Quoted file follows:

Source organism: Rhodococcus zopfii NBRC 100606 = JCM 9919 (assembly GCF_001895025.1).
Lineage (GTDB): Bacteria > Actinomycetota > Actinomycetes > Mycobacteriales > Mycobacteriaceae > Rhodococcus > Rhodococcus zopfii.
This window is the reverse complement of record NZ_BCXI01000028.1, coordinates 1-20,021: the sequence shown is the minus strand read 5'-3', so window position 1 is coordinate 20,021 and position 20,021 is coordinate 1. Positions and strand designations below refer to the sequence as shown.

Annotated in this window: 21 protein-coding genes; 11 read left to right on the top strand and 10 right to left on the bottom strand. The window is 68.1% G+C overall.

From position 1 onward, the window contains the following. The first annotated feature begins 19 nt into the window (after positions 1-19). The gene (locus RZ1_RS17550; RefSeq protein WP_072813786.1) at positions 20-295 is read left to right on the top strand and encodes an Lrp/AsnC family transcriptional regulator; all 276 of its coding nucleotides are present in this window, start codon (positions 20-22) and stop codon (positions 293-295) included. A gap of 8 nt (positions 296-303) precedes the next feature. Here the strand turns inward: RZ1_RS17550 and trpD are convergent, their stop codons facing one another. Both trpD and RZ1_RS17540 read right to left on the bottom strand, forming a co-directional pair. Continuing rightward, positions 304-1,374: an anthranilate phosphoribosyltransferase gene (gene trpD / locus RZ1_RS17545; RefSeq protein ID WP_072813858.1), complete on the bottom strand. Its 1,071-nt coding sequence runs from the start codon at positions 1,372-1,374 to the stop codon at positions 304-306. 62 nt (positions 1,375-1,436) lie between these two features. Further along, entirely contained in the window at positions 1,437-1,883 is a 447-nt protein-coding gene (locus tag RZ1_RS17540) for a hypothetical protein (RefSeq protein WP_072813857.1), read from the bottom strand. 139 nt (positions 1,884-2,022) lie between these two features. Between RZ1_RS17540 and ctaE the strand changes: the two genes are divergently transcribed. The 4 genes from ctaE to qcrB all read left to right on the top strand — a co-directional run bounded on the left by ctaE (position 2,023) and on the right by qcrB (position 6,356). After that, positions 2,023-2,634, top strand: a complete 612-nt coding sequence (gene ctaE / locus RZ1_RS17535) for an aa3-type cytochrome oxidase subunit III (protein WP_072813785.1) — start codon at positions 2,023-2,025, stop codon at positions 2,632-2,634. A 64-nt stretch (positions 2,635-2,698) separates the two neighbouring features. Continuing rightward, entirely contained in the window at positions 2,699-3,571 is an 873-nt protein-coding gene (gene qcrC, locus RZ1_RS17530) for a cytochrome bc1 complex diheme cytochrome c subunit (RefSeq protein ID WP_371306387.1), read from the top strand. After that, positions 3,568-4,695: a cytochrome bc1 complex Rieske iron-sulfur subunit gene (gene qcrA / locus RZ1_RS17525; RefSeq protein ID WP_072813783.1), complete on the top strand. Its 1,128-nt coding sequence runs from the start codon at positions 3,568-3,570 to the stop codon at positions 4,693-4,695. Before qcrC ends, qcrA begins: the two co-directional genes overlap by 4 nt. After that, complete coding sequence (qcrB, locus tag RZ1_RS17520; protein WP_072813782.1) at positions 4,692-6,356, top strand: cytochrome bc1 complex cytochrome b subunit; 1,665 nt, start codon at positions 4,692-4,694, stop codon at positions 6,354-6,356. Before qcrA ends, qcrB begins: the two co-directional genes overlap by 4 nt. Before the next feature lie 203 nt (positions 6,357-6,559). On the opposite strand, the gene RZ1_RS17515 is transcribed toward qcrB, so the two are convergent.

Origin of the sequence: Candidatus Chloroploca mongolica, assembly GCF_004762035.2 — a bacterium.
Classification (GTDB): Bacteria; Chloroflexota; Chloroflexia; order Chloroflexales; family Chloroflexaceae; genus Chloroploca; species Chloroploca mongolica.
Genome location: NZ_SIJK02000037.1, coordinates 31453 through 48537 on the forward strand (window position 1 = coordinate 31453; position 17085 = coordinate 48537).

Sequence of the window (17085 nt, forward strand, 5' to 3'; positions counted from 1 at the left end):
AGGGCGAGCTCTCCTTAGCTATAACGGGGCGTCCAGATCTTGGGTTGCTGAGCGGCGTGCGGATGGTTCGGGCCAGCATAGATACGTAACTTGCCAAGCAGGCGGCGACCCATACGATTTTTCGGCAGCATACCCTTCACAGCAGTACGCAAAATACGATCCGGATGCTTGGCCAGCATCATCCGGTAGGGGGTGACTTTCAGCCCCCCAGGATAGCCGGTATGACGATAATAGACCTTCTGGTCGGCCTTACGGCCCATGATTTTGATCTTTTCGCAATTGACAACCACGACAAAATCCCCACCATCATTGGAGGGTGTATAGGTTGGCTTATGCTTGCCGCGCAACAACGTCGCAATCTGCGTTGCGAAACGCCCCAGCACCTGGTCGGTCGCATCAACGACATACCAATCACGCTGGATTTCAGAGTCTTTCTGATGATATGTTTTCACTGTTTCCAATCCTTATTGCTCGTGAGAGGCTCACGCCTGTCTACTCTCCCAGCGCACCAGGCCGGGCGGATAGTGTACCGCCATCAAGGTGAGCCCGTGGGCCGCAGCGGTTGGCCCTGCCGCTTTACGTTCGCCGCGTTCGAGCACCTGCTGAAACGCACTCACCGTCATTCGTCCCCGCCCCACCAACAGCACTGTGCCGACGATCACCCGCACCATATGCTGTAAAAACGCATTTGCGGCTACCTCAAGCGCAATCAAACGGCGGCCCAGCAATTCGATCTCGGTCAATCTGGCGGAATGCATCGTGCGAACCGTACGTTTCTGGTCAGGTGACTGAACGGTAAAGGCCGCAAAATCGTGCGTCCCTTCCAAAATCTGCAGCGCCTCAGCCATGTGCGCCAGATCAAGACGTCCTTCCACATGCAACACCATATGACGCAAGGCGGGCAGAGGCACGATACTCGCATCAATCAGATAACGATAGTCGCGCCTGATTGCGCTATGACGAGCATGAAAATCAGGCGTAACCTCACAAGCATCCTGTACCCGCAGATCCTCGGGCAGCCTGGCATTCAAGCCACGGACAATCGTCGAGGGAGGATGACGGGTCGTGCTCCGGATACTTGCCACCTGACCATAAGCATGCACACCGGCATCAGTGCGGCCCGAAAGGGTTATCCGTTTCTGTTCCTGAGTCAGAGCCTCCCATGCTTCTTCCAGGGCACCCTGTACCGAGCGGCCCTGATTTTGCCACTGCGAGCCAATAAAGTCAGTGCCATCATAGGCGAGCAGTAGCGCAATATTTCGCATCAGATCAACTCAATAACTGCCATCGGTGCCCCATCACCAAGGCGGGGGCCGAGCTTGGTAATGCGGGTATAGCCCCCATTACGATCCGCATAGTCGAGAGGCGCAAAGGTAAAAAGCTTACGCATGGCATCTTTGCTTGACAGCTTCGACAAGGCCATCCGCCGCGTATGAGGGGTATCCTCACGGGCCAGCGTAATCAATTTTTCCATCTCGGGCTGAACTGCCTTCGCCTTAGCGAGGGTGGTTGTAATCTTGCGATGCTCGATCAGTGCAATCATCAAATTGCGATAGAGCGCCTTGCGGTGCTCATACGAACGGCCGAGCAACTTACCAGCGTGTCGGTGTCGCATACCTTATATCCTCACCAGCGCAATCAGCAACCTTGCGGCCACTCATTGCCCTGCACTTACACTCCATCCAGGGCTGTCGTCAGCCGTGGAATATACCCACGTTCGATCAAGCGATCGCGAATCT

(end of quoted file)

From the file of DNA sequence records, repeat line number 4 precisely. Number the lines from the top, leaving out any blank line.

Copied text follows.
Annotated in this window: 21 protein-coding genes; 11 read left to right on the top strand and 10 right to left on the bottom strand. The window is 68.1% G+C overall.